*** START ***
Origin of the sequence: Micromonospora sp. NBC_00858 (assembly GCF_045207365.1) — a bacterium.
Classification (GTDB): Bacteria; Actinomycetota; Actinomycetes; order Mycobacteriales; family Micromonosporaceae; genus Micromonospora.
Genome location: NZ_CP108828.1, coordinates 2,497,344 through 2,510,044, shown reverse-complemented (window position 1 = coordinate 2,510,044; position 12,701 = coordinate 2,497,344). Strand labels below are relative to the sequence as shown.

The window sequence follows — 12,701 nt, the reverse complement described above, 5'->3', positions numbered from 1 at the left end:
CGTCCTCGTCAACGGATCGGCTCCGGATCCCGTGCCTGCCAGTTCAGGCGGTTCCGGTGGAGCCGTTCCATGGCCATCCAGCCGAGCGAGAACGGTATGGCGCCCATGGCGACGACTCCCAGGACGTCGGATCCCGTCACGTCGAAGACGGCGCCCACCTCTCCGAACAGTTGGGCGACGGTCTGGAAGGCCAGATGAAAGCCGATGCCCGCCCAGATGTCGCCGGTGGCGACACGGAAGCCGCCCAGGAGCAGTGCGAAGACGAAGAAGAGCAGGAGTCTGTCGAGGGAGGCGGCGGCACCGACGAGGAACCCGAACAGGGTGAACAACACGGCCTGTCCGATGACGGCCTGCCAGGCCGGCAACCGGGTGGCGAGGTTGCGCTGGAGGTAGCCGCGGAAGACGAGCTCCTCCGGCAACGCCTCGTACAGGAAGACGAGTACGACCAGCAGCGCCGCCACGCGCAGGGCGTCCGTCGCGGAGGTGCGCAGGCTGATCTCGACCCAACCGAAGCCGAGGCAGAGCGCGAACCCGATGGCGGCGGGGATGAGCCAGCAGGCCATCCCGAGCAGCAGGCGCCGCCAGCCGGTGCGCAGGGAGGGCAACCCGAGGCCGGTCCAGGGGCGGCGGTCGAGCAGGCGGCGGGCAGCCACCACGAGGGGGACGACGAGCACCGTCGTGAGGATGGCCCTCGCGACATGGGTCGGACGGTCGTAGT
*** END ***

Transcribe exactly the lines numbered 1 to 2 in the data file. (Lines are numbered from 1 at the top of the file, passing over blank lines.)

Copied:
Origin of the sequence: Micromonospora sp. NBC_00858 (assembly GCF_045207365.1) — a bacterium.
Classification (GTDB): Bacteria; Actinomycetota; Actinomycetes; order Mycobacteriales; family Micromonosporaceae; genus Micromonospora.